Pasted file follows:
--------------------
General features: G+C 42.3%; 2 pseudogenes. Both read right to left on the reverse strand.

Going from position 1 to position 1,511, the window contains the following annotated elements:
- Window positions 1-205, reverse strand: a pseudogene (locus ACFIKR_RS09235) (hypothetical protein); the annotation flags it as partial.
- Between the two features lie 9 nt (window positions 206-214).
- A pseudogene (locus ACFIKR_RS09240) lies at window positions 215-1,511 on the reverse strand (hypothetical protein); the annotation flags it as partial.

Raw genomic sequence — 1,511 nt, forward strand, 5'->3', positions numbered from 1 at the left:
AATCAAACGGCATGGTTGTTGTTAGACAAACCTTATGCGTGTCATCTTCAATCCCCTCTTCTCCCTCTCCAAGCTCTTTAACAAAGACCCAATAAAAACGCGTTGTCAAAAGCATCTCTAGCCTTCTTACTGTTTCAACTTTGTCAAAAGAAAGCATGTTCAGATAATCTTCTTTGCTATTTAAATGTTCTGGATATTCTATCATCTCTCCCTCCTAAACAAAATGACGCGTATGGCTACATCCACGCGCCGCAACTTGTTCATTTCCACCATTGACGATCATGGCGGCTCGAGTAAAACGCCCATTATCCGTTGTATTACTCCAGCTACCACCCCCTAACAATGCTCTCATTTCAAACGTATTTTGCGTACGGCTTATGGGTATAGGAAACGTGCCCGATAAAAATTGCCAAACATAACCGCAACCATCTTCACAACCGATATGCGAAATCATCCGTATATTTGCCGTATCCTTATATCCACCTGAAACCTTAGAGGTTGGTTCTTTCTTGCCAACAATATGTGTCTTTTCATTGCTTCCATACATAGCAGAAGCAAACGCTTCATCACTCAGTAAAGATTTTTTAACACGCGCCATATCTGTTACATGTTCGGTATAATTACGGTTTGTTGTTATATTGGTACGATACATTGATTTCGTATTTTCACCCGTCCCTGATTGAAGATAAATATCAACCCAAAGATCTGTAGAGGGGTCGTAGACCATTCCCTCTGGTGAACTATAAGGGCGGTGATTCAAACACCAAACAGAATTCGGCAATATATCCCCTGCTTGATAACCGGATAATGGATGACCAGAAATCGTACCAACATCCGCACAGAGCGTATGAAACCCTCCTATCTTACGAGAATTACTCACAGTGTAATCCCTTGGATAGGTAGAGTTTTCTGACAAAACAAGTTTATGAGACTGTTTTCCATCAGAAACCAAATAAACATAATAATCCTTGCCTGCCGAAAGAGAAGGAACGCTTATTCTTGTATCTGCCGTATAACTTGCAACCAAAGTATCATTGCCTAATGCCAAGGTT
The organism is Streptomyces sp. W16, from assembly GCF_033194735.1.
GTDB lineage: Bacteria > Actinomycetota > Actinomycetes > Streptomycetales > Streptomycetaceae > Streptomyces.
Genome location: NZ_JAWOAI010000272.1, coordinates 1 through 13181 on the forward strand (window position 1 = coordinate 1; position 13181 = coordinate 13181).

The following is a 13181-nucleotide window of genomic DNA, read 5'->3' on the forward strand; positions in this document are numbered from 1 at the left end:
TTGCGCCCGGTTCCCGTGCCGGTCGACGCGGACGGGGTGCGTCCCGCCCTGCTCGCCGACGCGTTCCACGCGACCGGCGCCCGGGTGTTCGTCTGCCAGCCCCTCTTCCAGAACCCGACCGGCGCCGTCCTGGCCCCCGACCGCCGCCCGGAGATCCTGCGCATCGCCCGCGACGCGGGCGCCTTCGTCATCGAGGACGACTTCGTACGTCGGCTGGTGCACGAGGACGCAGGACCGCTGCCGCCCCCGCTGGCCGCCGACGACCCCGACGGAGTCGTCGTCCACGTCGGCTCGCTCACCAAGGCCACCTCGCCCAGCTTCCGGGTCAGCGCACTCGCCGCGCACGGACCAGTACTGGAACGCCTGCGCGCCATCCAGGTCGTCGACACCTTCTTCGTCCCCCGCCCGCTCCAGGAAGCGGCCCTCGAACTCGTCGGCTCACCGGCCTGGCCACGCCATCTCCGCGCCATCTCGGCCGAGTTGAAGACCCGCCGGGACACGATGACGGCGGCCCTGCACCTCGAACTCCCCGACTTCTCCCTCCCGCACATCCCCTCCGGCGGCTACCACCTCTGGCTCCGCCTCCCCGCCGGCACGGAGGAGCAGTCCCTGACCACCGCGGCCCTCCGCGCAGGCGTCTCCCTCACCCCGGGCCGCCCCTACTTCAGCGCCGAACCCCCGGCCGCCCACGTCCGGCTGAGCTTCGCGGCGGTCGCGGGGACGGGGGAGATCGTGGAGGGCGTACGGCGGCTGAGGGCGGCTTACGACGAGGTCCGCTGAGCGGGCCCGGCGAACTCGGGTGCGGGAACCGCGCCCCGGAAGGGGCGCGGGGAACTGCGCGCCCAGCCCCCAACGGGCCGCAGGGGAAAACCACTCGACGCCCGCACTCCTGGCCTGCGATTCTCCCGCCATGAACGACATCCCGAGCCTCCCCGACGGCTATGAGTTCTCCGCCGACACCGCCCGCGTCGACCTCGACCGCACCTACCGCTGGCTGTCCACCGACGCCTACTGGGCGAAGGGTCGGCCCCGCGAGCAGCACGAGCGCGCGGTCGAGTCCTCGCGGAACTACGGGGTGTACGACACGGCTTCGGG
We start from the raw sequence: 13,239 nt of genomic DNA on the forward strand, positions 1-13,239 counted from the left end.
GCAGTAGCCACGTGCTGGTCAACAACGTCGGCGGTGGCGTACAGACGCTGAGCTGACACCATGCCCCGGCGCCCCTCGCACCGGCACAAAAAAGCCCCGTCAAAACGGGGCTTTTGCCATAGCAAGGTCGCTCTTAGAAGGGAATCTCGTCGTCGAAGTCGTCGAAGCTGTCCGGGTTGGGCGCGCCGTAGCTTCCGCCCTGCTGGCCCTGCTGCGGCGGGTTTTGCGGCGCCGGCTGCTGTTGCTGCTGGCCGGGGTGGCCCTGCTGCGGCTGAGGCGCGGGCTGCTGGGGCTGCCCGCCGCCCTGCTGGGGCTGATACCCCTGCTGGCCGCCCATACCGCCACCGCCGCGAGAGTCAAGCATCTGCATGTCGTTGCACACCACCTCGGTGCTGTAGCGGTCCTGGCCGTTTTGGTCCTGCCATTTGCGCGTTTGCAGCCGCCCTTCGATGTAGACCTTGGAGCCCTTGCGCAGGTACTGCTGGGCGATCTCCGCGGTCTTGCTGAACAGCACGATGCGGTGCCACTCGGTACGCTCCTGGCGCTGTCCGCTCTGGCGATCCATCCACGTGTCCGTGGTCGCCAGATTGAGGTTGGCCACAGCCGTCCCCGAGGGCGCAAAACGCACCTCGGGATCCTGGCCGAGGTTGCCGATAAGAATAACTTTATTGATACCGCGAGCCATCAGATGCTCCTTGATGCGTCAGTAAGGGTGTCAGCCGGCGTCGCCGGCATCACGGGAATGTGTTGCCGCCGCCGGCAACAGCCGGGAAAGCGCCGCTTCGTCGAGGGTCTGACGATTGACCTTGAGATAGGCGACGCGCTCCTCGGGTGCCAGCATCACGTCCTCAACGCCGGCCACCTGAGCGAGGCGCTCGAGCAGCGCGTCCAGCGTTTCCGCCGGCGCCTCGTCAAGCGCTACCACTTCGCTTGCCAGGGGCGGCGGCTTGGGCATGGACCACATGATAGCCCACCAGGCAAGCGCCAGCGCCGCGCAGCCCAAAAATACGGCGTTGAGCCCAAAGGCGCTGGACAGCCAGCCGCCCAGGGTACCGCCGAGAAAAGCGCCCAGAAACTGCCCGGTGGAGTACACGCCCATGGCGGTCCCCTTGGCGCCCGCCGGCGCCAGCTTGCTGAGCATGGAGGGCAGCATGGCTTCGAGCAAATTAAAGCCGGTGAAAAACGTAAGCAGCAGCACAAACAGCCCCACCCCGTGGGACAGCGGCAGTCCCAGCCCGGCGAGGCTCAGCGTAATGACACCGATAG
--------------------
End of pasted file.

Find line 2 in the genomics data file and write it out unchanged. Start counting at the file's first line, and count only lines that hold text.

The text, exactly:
Going from position 1 to position 1,511, the window contains the following annotated elements: